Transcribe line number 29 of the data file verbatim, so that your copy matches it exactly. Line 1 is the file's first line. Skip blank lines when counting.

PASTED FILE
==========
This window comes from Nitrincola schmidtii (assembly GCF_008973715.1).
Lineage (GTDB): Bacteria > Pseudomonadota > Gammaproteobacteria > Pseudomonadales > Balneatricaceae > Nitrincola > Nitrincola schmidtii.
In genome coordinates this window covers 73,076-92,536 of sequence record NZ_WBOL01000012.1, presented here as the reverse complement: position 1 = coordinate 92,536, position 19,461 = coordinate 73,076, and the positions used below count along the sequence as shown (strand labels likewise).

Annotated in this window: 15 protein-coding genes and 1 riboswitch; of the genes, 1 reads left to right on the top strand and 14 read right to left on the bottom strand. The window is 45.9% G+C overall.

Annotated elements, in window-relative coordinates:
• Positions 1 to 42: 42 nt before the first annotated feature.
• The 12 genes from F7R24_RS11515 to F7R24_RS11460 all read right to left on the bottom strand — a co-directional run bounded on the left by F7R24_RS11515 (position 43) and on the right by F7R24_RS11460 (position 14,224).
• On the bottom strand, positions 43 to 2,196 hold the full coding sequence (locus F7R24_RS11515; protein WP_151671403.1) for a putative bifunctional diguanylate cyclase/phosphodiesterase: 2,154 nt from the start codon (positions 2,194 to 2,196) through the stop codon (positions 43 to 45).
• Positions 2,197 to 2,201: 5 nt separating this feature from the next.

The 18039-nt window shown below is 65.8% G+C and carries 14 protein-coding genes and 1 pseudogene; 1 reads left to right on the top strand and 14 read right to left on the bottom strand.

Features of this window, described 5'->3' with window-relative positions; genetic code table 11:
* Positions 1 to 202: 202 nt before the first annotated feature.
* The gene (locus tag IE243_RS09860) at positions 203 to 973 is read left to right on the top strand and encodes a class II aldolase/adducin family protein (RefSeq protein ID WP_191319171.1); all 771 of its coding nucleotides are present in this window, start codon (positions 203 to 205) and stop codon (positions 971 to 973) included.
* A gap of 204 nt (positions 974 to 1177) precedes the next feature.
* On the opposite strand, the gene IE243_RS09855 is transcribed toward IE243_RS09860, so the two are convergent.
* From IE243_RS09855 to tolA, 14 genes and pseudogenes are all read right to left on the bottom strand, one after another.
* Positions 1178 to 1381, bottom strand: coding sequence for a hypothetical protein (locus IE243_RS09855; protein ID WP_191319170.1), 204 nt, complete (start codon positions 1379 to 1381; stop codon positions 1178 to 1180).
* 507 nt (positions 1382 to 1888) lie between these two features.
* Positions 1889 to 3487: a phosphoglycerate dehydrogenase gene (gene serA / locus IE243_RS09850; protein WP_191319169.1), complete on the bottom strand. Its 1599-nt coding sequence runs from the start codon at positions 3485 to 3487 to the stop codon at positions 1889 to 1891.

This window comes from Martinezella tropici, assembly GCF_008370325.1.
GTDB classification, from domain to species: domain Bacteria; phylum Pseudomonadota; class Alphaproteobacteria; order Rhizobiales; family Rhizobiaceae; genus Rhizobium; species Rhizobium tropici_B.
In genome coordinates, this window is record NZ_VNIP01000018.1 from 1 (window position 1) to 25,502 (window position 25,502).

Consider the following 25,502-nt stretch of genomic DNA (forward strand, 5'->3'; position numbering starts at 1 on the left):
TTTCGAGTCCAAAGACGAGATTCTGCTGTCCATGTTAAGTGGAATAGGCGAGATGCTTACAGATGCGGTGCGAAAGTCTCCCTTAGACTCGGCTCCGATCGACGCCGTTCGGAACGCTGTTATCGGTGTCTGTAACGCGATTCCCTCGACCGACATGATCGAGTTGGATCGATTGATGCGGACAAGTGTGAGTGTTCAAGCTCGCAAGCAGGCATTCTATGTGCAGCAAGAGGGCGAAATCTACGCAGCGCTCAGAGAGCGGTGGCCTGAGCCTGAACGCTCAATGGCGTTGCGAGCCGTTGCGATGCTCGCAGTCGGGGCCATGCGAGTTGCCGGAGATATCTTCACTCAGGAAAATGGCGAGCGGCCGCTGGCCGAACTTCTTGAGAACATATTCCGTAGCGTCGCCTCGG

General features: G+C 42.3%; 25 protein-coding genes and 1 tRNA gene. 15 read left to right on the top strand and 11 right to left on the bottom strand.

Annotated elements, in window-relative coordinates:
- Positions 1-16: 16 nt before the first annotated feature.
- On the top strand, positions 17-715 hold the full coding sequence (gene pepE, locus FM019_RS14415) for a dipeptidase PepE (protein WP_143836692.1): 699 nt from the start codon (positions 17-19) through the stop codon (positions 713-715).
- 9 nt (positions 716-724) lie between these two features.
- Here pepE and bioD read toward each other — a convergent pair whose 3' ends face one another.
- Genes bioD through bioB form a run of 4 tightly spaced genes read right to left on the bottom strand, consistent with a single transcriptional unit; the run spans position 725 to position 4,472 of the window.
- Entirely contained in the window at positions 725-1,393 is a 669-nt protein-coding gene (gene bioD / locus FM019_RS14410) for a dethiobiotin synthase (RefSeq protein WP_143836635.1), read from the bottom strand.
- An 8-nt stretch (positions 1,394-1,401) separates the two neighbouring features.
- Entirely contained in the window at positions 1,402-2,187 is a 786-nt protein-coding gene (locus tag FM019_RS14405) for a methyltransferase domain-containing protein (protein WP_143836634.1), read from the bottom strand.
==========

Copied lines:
- 9 nt (positions 716-724) lie between these two features.